British theatre director and presenter Sir Jonathan Miller has died aged 85.
The family of the Beyond the Fringe star, who had Alzheimer’s disease, said his death on Wednesday will leave a “huge hole in our lives”.
They said: “Our father died this morning peacefully at home with his family around him following a long battle with Alzheimer’s.
“He was 85 and leaves his wife Rachel and children Tom, William and Kate. His death is a great loss to our family and to his friends and will leave a huge hole in our lives.”
Miller enjoyed a decades-long career that encompassed theatre, television and opera and became one of the most renowned figures in the arts.
Born in London, he studied medicine at Cambridge and specialised in neurology in the late 1950s before finding fame in the early 1960s following the success of the satirical revue, Beyond The Fringe.
The show, which also featured Dudley Moore, Alan Bennett and Peter Cook, went from London’s West End to Broadway.
Miller made his directing debut in 1962 with John Osborne’s Under Plain Cover and went on to direct theatre and television plays, including The Merchant Of Venice at the National Theatre and six Shakespeare plays.
His creative ventures also included directing operas in the 1970s and running the Old Vic Theatre. He later became a writer and presenter of more than a dozen BBC documentaries, and was known for being a television personality and public intellectual in Britain and the US.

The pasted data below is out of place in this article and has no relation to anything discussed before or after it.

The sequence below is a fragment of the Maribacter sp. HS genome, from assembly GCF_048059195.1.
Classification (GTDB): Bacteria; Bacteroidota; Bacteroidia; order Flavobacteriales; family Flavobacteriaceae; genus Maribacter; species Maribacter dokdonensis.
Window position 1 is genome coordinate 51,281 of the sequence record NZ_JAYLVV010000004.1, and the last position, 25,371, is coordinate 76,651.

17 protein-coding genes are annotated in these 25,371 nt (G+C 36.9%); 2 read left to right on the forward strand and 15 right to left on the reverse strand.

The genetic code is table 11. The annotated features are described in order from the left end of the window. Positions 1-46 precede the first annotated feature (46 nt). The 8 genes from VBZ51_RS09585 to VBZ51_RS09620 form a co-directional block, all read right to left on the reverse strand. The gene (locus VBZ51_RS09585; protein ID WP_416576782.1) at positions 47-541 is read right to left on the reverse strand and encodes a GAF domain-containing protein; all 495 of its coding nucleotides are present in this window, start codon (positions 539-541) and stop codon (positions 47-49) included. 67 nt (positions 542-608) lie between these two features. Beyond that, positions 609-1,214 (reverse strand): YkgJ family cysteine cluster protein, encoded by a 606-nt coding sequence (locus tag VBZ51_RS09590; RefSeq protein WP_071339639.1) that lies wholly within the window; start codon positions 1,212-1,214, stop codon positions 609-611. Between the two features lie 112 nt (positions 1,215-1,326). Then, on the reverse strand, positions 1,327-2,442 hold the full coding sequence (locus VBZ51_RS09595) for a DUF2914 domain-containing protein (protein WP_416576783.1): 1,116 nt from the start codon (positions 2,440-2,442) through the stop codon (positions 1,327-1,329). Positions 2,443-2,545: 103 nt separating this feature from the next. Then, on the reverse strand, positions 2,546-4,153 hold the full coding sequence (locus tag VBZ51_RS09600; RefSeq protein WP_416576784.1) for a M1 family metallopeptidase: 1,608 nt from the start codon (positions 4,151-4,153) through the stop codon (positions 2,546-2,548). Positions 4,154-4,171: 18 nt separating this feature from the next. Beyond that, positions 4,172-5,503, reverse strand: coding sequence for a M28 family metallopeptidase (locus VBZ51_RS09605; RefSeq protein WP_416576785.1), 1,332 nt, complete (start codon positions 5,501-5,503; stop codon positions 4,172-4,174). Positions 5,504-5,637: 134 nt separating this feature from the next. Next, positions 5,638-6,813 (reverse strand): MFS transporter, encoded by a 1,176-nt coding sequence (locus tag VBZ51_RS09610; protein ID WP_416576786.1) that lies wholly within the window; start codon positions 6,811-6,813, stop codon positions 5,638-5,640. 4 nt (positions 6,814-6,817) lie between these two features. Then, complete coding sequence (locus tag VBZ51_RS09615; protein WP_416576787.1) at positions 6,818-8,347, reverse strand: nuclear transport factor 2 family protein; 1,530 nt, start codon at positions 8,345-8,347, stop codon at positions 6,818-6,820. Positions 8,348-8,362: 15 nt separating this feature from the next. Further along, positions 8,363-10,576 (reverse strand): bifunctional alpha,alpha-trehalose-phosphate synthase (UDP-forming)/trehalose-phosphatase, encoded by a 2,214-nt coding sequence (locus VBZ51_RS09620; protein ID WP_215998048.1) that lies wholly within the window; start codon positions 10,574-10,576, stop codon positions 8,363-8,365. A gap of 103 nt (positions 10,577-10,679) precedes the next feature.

Some of Britain’s most reputable arts institutions paid tribute to Miller following the news of his death.
The National Theatre, which Miller was associate director of in its early days, said: “We are saddened to learn of the death of Jonathan Miller, a legendary figure across theatre and opera.”
The British Film Institute tweeted it was “sad” to hear of the news of his death.
All at The Royal Opera are saddened to hear of the death of director Jonathan Miller
Miller was one of the most important figures in British theatre and opera of the past half century who shone a unique light on our art formhttps://t.co/LJFqrU80Je
— The Royal Opera (@TheRoyalOpera) November 27, 2019
Goodnight, Jonathan Miller. A curious soul that wandered and explored, in hospitals and on great theater stages, and everyplace in-between. A joyous man, with an inspired laugh, his head tilted far back – and I am proud to say I told him a few jokes. He knew what life was about. pic.twitter.com/Zl3RPfCQ4P
— marco north (@marco_north) November 27, 2019
The Royal Opera added that Miller was “one of the most important figures in British theatre and opera of the past half century who shone a unique light on our art form”.
The English National Opera tweeted: “His contribution to comedy, theatre and ENO in particular was immeasurable. For over four decades Jonathan created some of ENO’s most celebrated and popular opera productions.”
Writer and filmmaker Marco North described Miller as a “curious soul that wandered and explored” in a tribute on Twitter.
He added: “A joyous man, with an inspired laugh, his head tilted far back – and I am proud to say I told him a few jokes. He knew what life was about.”